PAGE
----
All tagged pentest

Once in a while you have a project that you know will be a lot of fun. One of the biggest telecom providers dropped a project exactly like that a couple of years ago.

They wanted a full red team assessment, including external and internal digital assessments as well as a physical one. The scope: the entire company. This included the corporate HQ and its employees, the service stores across different cities, local offices, mall stores and the factory. This was a HUGE project. They time allotted? 6 months. Perfect.

Convincing new customers...

You have two types of prospect customers in the world of Red Teams: Those that believe they need help and are willing to invest in proper security, and those that believe their security is the best but since it's required by their oversight they will hire a security consultant to *try* to find security vulnerabilities.

The former are easy to convince that they need to perform different tests, including a physical penetration test. The latter... Well, those take some convincing to do.  

I can show them presentations and hard data on why their security is lacking but they are too confident that their security is so good that they won't listen. In these cases I have to show them first hand. I usually would ask for permission to try to penetrate their building/network but sometimes I do it and then show them.

This last customer I had to convince authorized me to, quote: "try to bypass my security guards, I dare you...". 

​Based on experience, people think adversaries (they call them hackers) always find vulnerabilities (on networks, applications, protocols, etc) and write or use exploits in order to have access to their targets.  

While up to some extent this might be true, a lot attackers use other techniques to gain that initial way in. Social engineering is a great way to convince someone to download and open a *weaponized* document or binary file and have him or her infected with a piece of malware that will allow the attacker to remote access the system.

Social engineering doen't necessarily means calling or emailing the target. Sometimes sending a bunch of *product samples* might do the trick. For example, sending cheap USB flash drives or leaving them at the reception of your target can do wonderful things. Have the USB point to a malicious binary that will be automatically run when inserted on a computer or have a seemingly harmless PDF file called something along the lines of "Get more free samples.pdf" outfitted with some malware and you now have access to the system, remotely. 

Internal assessments

​Red team assessments and digital penetration tests not always involve trying to penetrate an organization's network or premises from the outside; sometimes you are tasked with checking what an insider or an adversary that physically got in can see from within your networks.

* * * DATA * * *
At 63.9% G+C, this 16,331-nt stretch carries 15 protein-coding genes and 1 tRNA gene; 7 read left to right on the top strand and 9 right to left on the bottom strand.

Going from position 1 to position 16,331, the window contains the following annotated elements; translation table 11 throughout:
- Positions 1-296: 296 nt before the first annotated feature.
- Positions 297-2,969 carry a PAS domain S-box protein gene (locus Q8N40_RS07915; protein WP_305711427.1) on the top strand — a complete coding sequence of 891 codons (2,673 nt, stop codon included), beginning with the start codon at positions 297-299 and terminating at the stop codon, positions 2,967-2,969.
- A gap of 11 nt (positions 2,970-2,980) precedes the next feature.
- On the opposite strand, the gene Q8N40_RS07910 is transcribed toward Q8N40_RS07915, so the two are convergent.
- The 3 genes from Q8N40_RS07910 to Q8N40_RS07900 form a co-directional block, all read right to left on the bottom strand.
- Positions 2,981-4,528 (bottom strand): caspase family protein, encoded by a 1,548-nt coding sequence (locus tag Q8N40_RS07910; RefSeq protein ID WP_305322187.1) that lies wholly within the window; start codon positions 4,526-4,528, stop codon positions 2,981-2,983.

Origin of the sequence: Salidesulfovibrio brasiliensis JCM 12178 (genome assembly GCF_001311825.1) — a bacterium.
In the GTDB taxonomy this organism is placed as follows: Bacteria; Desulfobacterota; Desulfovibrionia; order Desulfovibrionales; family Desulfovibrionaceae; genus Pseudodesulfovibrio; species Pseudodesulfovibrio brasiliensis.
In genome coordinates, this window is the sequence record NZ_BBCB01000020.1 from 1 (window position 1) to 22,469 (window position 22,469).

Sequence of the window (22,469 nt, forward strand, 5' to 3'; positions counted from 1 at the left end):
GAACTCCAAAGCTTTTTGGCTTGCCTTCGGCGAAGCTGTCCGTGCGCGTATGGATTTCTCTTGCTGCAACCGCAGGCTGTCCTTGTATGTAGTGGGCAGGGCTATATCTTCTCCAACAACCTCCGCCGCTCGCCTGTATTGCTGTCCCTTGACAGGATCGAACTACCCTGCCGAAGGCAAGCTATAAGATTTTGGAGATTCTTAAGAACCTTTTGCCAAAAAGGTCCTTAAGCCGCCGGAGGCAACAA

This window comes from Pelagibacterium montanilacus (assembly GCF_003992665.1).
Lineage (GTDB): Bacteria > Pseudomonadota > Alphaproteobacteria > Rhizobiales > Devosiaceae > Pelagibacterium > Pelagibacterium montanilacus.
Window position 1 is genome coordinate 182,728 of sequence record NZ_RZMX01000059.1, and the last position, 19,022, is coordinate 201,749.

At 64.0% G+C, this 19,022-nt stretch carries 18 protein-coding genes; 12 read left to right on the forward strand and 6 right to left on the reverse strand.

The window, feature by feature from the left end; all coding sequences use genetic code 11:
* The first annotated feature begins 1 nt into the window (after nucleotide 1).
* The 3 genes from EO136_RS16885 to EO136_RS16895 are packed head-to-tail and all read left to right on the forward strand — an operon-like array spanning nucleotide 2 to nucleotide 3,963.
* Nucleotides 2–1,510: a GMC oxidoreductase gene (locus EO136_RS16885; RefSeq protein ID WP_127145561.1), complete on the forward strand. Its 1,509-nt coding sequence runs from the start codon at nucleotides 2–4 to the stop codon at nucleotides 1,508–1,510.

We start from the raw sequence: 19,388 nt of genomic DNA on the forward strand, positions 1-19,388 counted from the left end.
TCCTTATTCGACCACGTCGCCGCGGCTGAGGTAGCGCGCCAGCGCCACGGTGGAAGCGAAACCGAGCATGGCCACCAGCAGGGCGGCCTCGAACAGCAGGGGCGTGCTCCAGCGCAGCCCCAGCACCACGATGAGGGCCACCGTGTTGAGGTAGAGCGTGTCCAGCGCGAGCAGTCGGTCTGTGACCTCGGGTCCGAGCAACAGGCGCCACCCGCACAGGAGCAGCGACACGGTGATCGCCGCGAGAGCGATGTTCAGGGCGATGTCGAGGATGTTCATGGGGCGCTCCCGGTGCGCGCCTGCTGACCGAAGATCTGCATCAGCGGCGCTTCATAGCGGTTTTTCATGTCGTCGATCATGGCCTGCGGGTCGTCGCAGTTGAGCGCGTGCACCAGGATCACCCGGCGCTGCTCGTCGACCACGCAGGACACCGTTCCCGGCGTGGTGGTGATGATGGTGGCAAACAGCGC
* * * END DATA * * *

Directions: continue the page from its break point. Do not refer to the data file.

I've talked about this a bit in the hole in the wall and chasing the ghost in the machine but I just want to give you another example.

Sometimes the developers are the weakest link

​Like the title says, sometimes the careless developers are the weakest link and the reason an organization's network gets compromised.

In this particular assessment the team spent close to a month trying to find a way in via the organization's main website, email server, database servers, routers and firewalls. We were hitting well configured and security hardened systems and we were getting close to the finish date for our project. I am sure that had we have more time we would have found an exploitable vulnerability.

​This is an idea I've been playing with for a while. It's still under development, but the basic technique is similar to the one snipers use to search and detect targets.

One of the skills we learned at the scout/sniper school was the detection of targets. We would lay on our bellies and try to find hidden objects that the instructors placed in the field via the use of scopes. We also needed to detect an instructor acting like a sniper.  

All the objects (or potential threats) were hidden in a large piece of land, some close and some far. It would have been almost impossible to randomly start scanning for the targets in such a large area, so a simple technique was used: begin scanning with the naked eye for objects near and from left to right, then move a bit farther from right to left, etc. Once you get to a point where the naked eye is not good anymore, use a scope.  

Essentially you create a grid on the area where you move from close to far and from left to right and scan each sector for a potential threat, then you log everything you see.

One project I was involved in earlier on was the testing of the customer's digital quick reaction force (QRF). This group of security and IT professionals were supposed to be at the ready in cases where the organization's networks or systems were being compromised.

Usually the best way in would be a social engineering attack where we would send the target an email with a weaponized document or a link to a site with code that can exploit different vulnerabilities on their browsers, however this time we also wanted to see how good their security hardening practices were, how their perimeter was set and whether they were monitoring the different network devices at all.